Visit Coventry and the surrounding villages and stay in bed & breakfast accommodation:
In 1951 an open architectural competition for a new cathedral was won by Basil Spence, since knighted. The new cathedral, which draws thousands of visitors from all over the world, has been acclaimed as one of the most striking examples of modern architecture. The first impression of a long cliff of rosy sandstone with vertical lines suggesting Gothic buttresses is unforgettable, especially for visitors who have not seen this delicately coloured stone before; the canopied link between the entrance to the new church and the charred walls of the old is a gesture of genius. Going in through John Hutton's engraved glass doors, the eye is at once held by a suggestion of great length. Yet the nave is only 270 ft long and 80 ft wide. The interior is coloured by deep greens, golden yellows, rose and vivid reds, blues and sombre purples from the splendid glass, mostly stretching from floor to ceiling, These glass windows, conceived and executed by Laurance Lee, Geoffrey Clarke and Keith New, with the Great Baptistry window by John Piper, have done much to give back to England her medieval fame for stained glass. Everything seems to culminate, as Sir Basil Spence intended it should, on the massive block of the altar stone surmounted by Geoffrey Clarke's metal abstraction of Cross and Crucified. The final focal point is the 75-ft-high tapestry designed by Graham Sutherland and woven in France, representing in almost Byzantine terms the Redeeming Saviour of the World. The green background sets off the muted whites, reds and purples woven into Christ's robes and the four medallions of Evangelists. Between the feet of Christ stands Man, diminutive, yet thrust against the background with dynamic force. The chapels are all designed to have the same sense of immediacy and involvement in modern life. Notable is the Chapel of Christ the Servant, with its maps giving the names and positions of all the industrial plants of Coventry. The Chapel of Unity has for its theme understanding among all races and religions. Finally, the visitor is likely to be impressed by the rugged Epstein bronzes of St Michael and the force of Evil, two separate figures, outside the cathedral, against the walls immediately to the right of the flight of steps leading up to the entrance to the cathedral.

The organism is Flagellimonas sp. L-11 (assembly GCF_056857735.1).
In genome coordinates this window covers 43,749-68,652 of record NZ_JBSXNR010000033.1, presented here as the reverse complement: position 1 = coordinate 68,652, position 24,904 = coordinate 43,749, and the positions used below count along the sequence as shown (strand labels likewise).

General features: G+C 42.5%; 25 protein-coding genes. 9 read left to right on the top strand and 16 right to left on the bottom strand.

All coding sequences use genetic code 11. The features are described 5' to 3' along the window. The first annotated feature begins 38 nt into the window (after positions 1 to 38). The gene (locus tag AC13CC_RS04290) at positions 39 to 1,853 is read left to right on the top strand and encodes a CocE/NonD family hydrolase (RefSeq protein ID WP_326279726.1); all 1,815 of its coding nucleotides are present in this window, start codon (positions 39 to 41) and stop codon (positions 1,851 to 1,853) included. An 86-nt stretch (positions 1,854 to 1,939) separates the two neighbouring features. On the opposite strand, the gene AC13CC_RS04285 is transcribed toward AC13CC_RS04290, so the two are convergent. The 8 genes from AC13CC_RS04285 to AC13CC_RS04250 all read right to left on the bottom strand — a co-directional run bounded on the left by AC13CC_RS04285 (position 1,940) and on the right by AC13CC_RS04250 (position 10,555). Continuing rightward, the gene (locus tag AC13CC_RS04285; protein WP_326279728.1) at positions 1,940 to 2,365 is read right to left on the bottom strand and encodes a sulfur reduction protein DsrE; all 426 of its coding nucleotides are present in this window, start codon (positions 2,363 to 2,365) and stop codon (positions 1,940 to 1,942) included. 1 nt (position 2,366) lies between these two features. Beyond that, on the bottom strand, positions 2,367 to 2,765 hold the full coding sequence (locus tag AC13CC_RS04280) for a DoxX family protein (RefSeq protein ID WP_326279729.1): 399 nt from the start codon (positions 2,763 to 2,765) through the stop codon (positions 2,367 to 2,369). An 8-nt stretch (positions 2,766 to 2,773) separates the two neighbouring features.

Few buildings remain from the medieval city. Most important of these is the Church of Holy Trinity, facing the new Precinct and thus immediately behind the cathedral. The proximity of two such important churches as the old destroyed St Michael's and Holy Trinity is a reflection of a medieval feud when the townspeople were roughly divided between the prior and the earl and were continually at loggerheads. Particularly splendid are the timbered ceilings, the l5th-century brass eagle lectern and pulpit of the same period. The other historic place of worship deserving mention is the Collegiate Church of St John the Baptist first built by the wife of Edward II. Nearby stand two black-and-white gabled houses. Bond's Hospital is the more important, facing the north side of St John's. Founded by a Coventry draper, Thomas Bond, in 1506 for the care of 12 elderly poor men, it still possesses some excellent period furniture. The other house is Bablake School alongside Hill Street and has a history much antedating its conversion to a school for boys. The only other medieval buildings of consequence, apart from two well-preserved city gates, is St Mary's Hall in Bayley Lane. It was built in 1340 as the hall of the Merchant's Guild. It possesses, as well as some fine early stained glass, a superb tapestry of the late 15th century depicting the Assumption of the Blessed Virgin with the kneeling figure of Henry VII and his wife. There is also a minstrel gallery.
Nearby cities: Birmingham
Nearby towns: Atherstone, Coleshill, Hinckley, Kenilworth, Knowle, Lutterworth, Nuneaton, Royal Leamington Spa, Rugby, Solihull, Warwick
Nearby villages: Allesley, Ansty, Ashow, Astley, Baginton, Bedworth, Berkeswell, Birdingbury, Bourton on Dunsmore, Brandon, Bubbenhall, Bulkington, Canley, Corley, Fillongley, Foleshill, Frankton, Frankton, Great Packington, Hatton, Honiley, Keresley, Leek Wootton, Lillington, Little Packington, Maxstoke, Meriden, Over Whitacre, Princethorpe, Royal Leamington Spa, Ryton-on-Dunsmore, Shelford, Shrewley, Spon End, Stivichall, Stoneleigh, Stretton under Fosse, Temple Balsall, Tile Hill, Walsgrave on Sowe, Withybrook, Wolston, Wolvey, Wyken
Have you decided to visit Coventry or the surrounding villages? Please look above for somewhere to stay in:
- a Coventry bed and breakfast (a Coventry B&B or Coventry b and b)
- a Coventry guesthouse
- a Coventry hotel (or motel)
- a Coventry self-catering establishment, or
- other Coventry accommodation